A team of six scientists and a government official in Italy are facing the potential of spending the next four years in prison.
The seismologists have been charged with manslaughter for underestimating risks prior to the 2009 earthquake, which killed 309 people in the medieval town of L'Aquila. They will learn their fates when verdicts are handed down by a court on Monday.
The case has provoked outrage in the international scientific community, with some commentators warning that any conviction would dissuade other experts from sharing their expertise for fear of potential legal actions.
Failure to alert
Prosecutors argue that the seven - all members of the Major Risks Committee - failed to adequately alert the town's population after studying a series of small tremors in the weeks before the 6.3-magnitude quake struck.
The experts provided "an incomplete, inept, unsuitable and criminally mistaken" analysis, downplaying risks and reassuring residents, leaving them unprepared for the quake, said prosecutors during the year-long trial.
The committee met six days before the earthquake devastated the region, tearing down houses and churches and leaving thousands homeless.
"This seems to be a case of bad timing rather than bad science," said Al Jazeera's Claudio Lavanga, reporting from L'Aquila in Italy's central Abruzzo region.
"Clearly, [the scientists] said, 'look, we cannot predict an earthquake. We can say that the likelihood that these small tremors will lead to a major earthquake is not that great'. One of them even got carried away and said that the small tremors were a good thing, because they would dissipate the energy and make it unlikely for a major earthquake to come."
The then vice-director of Italy's Civil Protection department, Bernardo De Bernardinis, told reporters the seismic activity in L'Aquila posed "no danger" and advised residents to relax with a glass of wine.
But government lawyer Carlo Sica has called for the seven defendants to be acquitted.
Minutes from the March 31 meeting were not valid as evidence because they were only written and signed following the April 6 earthquake, he argued.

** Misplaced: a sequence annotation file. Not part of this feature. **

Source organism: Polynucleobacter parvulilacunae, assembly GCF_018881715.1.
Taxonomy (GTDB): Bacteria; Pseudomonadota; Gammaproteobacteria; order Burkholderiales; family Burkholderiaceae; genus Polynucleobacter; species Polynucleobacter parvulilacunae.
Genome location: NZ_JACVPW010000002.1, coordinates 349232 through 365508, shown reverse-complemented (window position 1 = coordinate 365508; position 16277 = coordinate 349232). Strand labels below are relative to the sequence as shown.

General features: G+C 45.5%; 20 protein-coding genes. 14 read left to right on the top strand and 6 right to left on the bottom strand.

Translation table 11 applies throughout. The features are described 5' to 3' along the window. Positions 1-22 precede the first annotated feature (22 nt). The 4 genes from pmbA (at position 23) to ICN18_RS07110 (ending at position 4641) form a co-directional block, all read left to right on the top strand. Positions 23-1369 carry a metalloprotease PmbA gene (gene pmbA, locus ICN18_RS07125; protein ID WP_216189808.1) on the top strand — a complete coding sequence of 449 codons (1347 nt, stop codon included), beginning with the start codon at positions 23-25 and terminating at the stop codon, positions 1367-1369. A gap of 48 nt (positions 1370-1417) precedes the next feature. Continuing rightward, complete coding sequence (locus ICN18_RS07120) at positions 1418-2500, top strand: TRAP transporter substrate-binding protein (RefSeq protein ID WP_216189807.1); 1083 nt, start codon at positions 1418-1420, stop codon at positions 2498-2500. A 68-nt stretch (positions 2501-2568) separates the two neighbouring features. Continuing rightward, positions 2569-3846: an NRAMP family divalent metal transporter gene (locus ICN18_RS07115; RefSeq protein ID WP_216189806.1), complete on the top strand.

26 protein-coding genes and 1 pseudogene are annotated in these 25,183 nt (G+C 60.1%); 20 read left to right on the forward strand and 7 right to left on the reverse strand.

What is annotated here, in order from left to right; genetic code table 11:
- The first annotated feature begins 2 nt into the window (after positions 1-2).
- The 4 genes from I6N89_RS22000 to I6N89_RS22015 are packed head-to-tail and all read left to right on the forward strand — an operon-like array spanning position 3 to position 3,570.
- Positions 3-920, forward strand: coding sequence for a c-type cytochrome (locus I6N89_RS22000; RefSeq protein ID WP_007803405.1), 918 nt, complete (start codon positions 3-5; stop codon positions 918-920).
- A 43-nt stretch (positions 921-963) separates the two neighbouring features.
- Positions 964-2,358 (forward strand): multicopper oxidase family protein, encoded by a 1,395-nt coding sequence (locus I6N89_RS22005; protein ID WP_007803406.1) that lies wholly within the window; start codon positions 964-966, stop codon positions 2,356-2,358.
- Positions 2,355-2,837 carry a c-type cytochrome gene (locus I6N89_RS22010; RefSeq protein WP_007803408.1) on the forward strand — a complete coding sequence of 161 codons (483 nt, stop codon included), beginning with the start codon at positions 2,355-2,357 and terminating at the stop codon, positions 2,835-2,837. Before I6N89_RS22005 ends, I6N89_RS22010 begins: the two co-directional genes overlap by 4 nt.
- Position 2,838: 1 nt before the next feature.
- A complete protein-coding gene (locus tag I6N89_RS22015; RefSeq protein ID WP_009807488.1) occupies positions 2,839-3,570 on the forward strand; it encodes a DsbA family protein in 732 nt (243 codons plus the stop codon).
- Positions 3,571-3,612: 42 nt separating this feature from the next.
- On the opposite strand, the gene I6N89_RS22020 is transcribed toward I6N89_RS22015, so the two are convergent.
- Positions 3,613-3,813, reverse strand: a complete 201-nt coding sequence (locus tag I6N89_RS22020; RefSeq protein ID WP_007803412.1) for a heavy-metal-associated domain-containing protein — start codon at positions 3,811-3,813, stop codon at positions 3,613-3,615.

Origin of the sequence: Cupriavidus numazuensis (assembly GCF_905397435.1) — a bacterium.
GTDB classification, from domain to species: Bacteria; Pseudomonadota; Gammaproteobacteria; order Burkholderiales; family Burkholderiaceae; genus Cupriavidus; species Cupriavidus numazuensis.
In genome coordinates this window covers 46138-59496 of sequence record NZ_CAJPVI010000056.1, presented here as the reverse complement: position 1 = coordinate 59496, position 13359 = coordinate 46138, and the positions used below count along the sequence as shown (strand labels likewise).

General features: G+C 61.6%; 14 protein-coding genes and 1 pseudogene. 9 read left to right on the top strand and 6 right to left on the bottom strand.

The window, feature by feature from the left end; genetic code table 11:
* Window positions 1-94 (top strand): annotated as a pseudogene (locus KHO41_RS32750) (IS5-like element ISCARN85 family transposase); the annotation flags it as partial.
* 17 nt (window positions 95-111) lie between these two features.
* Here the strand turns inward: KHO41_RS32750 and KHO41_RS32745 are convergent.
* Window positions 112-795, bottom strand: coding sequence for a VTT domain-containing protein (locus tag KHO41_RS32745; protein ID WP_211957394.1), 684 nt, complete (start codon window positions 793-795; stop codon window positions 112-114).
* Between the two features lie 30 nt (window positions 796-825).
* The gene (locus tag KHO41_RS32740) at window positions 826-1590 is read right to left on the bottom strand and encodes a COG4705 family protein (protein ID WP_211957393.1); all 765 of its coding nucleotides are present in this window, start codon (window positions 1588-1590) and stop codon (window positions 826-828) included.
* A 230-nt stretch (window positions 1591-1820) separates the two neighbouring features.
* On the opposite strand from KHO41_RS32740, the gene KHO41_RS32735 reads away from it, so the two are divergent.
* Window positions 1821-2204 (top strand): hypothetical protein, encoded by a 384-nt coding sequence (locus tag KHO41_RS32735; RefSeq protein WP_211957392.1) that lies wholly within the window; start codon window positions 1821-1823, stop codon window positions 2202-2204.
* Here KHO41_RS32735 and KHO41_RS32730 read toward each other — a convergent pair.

"They are not guilty of anything, the earthquake's no-one's fault," he said.
Last week Filippo Dinacci, lawyer for De Bernardinis and one of the other defendants, denounced the charges as something out of "medieval criminal law".
The case sparked outrage when the charges were brought against the geophysicists in 2010. Many commentators complained that the scientists were merely scapegoats and that science itself was being put on trial.
"Scientists we have spoken to have described this trial as something of a 'witch hunt'," said our correspondent. "They understand the need for relatives [of those killed] to find someone responsible, but say that they should turn their attention to those who failed to meet the building regulations in a highly seismic area."
More than 5,000 members of the scientific community sent an open letter to Italy's President Giorgio Napolitano denouncing the trial. Their colleagues were being prosecuted for having failed to predict an earthquake: but that was a feat widely acknowledged to be impossible, they argued.
Prosecutor Fabio Picuti, however, insists the point is not whether they could have predicted the quake. He says the government-appointed experts' job was to evaluate the risk and advise a large population in a town with fragile, ancient buildings.
The seven defendants include Enzo Boschi, who at the time was the head of Italy's national geophysics institute; Giulio Selvaggio, head of the INVV's national earthquake centre in Rome; and Franco Barberi of Rome's University
The other scientists on trial are Mauro Dolce, head of the Civil Protection's seismic risk office, Gian Michele Calvi, head of the European Centre for Training and Research in Earthquake Engineering (EUcentre); and Claudio Eva of the University of Genoa.
As well as being charged with manslaughter, the seven also face charges of reckless endangerment.